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HUBTEX and INTIS Launch an Inductive Charging System

The future of AGV solutions lies in energy management

Choice of charging technology is key to the efficient use of Automated Guided Vehicles (AGVs) in intralogistics. The aim is to supply the vehicle with energy as quickly and cost-effectively as possible, while maximising the internal material flow. To achieve this, HUBTEX is forming a partnership with INTIS.

HUBTEX was responsible for introducing the PhoeniX AGV — the world’s first fully automated electric multidirectional sideloader for handling long, heavy and bulky goods. Now, thanks to an inductive charging system from INTIS, the vehicle’s 48 V lithium-ion battery can be supplied with a charging current of 400 A contactlessly and wirelessly. The same concept can then be transferred to all HUBTEX vehicles with electric drives.

The focus shifts to energy management

As the requirements in intralogistics become ever more complex, energy management is increasingly used to save time and money. It has become clear that the only way to make your AGV solution as economical as possible is to choose an optimal charging system. In HUBTEX’s experience, stationary cable charging is not the best long-term solution due to the amount of time and space required.

Manual charging is certainly the most economical solution, but it relies heavily on the employees. Swapping the battery for a replacement, on the other hand, takes far less time but requires an appropriate charging infrastructure and skilled personnel. Another option is an automated battery changing station, which can, in many cases, reduce the number of vehicles required, but must be taken into account in the layout and design.

Inductive charging system achieves optimum performance

HUBTEX therefore believes that inductive battery charging for AGVs is the best way forward. In their chosen solution, charging pads on the vehicle automatically interact with charging plates on the floor or on the walls as soon as the vehicle is positioned accordingly. “By partnering with INTIS, a specialist in inductive charging technology, we are investing in a completely autonomous concept that we believe works best with a combination of lithium-ion batteries and an inductive battery charging system,” explains Michael Röbig, an expert in energy management at HUBTEX.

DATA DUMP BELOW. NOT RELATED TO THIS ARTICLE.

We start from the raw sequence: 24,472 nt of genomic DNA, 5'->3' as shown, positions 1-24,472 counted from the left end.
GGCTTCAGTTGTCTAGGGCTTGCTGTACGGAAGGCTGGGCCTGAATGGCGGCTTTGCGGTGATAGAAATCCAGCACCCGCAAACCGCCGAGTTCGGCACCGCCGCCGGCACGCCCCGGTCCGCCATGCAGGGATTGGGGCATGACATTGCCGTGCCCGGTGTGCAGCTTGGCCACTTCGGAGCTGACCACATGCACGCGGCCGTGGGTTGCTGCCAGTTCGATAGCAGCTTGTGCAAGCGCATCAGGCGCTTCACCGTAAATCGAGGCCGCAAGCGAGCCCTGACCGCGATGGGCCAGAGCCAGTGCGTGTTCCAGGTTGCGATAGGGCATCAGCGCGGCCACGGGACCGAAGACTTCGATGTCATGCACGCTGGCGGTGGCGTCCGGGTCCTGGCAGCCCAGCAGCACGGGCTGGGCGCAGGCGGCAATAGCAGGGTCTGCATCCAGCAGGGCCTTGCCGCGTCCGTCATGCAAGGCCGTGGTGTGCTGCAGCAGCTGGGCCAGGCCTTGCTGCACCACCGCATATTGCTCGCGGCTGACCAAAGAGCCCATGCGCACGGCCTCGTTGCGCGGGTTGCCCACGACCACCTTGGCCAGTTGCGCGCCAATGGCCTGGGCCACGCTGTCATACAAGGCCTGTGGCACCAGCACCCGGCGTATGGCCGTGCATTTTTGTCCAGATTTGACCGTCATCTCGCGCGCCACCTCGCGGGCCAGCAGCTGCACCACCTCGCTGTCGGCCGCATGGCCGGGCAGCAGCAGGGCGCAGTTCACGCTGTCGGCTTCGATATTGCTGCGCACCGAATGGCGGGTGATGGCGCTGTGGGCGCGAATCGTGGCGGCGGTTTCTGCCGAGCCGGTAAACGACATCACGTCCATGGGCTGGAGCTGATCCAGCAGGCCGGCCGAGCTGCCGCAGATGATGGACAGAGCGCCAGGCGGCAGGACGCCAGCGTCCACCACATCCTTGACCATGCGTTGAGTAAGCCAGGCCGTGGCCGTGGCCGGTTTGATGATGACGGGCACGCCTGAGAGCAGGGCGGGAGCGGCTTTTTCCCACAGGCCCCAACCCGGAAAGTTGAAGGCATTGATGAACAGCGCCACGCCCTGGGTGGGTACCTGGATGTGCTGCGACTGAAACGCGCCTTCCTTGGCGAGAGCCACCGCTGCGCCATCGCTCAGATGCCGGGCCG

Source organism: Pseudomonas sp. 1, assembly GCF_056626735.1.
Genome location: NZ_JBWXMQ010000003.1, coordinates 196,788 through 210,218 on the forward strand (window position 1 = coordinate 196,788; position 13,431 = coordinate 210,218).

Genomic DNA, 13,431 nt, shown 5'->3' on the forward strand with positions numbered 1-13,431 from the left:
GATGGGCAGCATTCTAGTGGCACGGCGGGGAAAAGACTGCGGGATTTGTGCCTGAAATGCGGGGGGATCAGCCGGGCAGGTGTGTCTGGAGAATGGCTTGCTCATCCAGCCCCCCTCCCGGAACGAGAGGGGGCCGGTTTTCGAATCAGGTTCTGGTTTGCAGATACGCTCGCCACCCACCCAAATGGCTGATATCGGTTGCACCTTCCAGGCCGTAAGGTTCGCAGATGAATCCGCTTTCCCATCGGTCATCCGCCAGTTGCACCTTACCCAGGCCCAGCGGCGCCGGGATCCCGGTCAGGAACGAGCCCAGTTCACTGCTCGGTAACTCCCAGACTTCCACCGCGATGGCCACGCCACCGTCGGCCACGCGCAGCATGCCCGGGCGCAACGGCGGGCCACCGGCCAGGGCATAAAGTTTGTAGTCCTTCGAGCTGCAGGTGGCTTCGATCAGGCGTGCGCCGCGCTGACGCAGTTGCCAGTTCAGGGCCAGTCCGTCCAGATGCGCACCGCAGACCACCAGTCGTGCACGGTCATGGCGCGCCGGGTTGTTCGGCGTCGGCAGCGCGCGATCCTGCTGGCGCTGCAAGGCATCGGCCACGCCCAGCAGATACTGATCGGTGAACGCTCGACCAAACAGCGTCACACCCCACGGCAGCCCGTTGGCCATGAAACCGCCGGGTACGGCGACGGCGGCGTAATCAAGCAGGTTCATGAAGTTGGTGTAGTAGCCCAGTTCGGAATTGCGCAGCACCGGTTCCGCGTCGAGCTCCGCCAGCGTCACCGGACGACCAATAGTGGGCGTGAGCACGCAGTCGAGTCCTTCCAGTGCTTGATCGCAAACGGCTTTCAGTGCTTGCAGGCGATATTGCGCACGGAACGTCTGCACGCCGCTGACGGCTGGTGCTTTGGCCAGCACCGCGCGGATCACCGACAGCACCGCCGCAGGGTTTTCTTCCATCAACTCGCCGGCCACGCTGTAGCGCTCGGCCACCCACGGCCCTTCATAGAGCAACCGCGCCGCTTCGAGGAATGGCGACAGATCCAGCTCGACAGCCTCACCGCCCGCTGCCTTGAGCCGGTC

“In the past, maximum charge power was primarily achieved with cable-based charging equipment,” says Röbig. “Now we have inductive rapid charging systems, which can charge the vehicles quickly and ensure high availability thanks to the high charging currents.”

The compact charging station can be placed in the respective warehouse or production environment, where the users can take advantage of production-related downtimes for charging purposes, for example. The user has constant access to data such as capacity, status and charging time. Furthermore, inductive charging is maintenance-free, less susceptible to vandalism and, thanks to the smaller lithium-ion batteries, conserves resources. It also requires less time and effort than powering the vehicles using charging stations.

Further information on automation at HUBTEX can be found at the following link: